Criminalization: A Kantian View


One problem in criminal justice theory is determining what kinds of acts ought to be criminalized. A related practical concern is the rampant overcriminalization in American law. In this Article, I propose to address both of these problems by positing a theory of criminalization based upon Immanuel Kant’s political theory. I begin by explaining Kant’s account of civic freedom. I show that free and equal citizens in a just political community must refrain from actions that violate the political freedom of other citizens. From this, I derive a definition of crime as an act that by its nature violates the political conditions of freedom, with the added requirement that the actor’s maxim is incompatible with Kant’s Universal Principle of Right. Finally, I apply this definition to modern criminal codes, concluding that the Kantian approach would result in a more limited criminal justice system based on reason rather than political happenstance.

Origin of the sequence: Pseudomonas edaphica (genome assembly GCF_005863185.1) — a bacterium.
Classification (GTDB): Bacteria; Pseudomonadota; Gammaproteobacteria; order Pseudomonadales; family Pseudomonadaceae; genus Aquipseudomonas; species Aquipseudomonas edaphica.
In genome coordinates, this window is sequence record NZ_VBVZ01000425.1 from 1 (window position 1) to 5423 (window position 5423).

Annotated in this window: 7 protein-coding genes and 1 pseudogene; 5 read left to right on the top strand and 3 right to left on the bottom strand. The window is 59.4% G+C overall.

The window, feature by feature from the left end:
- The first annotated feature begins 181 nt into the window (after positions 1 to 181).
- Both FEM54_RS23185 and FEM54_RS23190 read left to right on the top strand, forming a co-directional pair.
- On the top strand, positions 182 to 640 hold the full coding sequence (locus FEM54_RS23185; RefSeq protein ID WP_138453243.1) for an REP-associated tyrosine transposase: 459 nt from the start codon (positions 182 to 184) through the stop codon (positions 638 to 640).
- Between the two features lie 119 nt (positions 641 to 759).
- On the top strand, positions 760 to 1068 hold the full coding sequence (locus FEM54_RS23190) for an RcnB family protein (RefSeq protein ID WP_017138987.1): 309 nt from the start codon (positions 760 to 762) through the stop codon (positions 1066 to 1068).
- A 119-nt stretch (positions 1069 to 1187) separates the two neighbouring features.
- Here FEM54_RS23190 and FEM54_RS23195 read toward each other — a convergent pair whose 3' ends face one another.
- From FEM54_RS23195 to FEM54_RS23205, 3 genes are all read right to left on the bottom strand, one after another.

criminal, law, criminalization, Kant



Jason R Steffen (Assistant Public Defender, State of Minnesota Board of Public Defense and Adjunct Professor of Law, Mitchell Hamline School of Law.)



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